Archive for October, 2009

by Charles R. Swindoll

Galatians 2:4-5

Few things turn our crank faster than being around big-minded, enthusiastic, broad-shouldered visionaries. They are positive, on the move, excited about exploring new vistas, inspired, and inspiring. While others are preoccupied with tiny tasks and nit-picking squabbles, these people see opportunity in every difficulty and helpful lessons in every setback.

Few things turn us off quicker than being around small-minded, pessimistic, narrow-world, tedious frowners. Engrossed in the minutiae of what won’t work and remembering a half-dozen worst-case scenarios, they can throw more cold water on a creative idea than a team of firefighters snuffing out a candle.

It’s not caution we resent. Caution is necessary and wise. Caution keeps the visionary realistic. No, it’s the tiny-focused, squint-eyed, tight-lipped, stingy soul that drives us batty. The best word is petty . . . as in petty cash, petty larceny, petty minded.

“Pettiness,” writes George Will, “is the tendency of people without large purposes.”

Petty people are worse than stubborn; they are negative and rigidly inflexible. While we work overtime to come up with some soaring idea, they’ve already thought up eight reasons it won’t fly.

Whatever or wherever or whoever manifests pettiness isn’t my concern, however. Stopping its effect on us is. Why? Because the church seems to be the breeding ground for this legalistic disease.

Pettiness takes a terrible toll. It kills our joy!

I have been studying the lives of several of the great visionaries of the church. They were extremely different, yet they all have one common denominator: Not one was petty. I mean not one.

Let me remind you of Paul’s reaction to those who “sneaked in to spy out our liberty which we have in Christ Jesus.” He declares, “We did not yield in subjection to them for even an hour” (Gal. 2:5). Nor should we.

Count on this: You will encounter petty types. So when you do, shrug it off and just keep on honoring God as you pursue those large purposes.

“Pettiness is the tendency of people without large purposes” (George Will).

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A Prayer to Our Father

Posted: October 12, 2009 in Uncategorized

A Prayer to Our FatherIf there is a prayer that is universal to the Christian faith it would be the prayer Jesus gives as a model in response to his disciples request: “Lord, teach us how to pray.”  This prayer, better known as “The Lord’s Prayer,” is recited by Catholic and Baptist alike, football and baseball players, even the particularly irreligious are still somewhat familiar with this prayer.  I can remember kneeling down before every game in high-school to “Get an Our Father” before the game started.  I guess we needed all the help we could get!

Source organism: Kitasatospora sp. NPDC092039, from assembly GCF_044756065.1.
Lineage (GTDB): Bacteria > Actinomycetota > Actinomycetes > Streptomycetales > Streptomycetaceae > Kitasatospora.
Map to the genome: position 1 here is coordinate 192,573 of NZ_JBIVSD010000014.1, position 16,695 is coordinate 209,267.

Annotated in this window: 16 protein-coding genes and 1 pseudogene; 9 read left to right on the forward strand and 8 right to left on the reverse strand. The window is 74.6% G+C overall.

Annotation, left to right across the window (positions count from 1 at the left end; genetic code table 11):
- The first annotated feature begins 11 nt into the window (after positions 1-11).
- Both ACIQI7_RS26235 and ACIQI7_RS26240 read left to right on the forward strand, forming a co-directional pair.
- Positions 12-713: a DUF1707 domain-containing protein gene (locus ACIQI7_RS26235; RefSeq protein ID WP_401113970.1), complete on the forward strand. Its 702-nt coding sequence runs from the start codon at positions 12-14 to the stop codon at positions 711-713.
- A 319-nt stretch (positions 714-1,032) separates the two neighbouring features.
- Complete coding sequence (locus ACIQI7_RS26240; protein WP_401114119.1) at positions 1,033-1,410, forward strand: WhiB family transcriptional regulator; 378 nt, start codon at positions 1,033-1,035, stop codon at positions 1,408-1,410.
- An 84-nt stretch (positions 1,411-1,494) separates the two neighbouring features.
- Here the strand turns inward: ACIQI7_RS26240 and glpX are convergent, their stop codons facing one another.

But what was the real purpose and meaning of the most beloved prayer in the Christian world?  I must be honest, I heard it so much growing up that I never asked myself that question.  But that is exactly the question A Prayer to Our Father sets out to answer.  Written by an unlikely pair of authors, a Jewish Bible scholar and a former chaplain for the Minnesota Vikings, this book is an adventure that begins in Jerusalem and takes them presumably to the very place in Galilee where Jesus first spoke this prayer.  Along the way these two discover a Hebrew version of the “Lord’s Prayer” called the Avinu, which means “Our Father.”  (Turns out we weren’t too far off when we called it an “Our Father.”)  The second half of the book is an exploration of the Hebrew origins of this prayer.  This book caused me to think of the “Lord’s Prayer” in ways that I never have before. – official website – book fan page – authors’ interview on NPR – Keith Johnson’s message at Sanctuary Covenant Church in Minneapolis, “Get A Bigger Box”

The Diversity CultureI just finished reading the book The Diversity Culture by Matthew Raley.  The author is the senior pastor of the Orland Evangelical Free Church in northern California.  He writes this book to the evangelical that wants to be a “soul winner” of the “diversity culture” so needless to say this book may not sit well with everyone.  I must admit I don’t think I was the intended audience of the book but found some good things in it none the less.

The Diversity Culture discusses the bigotry, stereotyping, and assumptions that often occur when people interact with others while using the story of Jesus and the woman at the well to present an alternative approach to sharing your beliefs with others.

If you want to read the first chapter of this book for free click here.

If you want to check out Matthew Raley’s blog click here.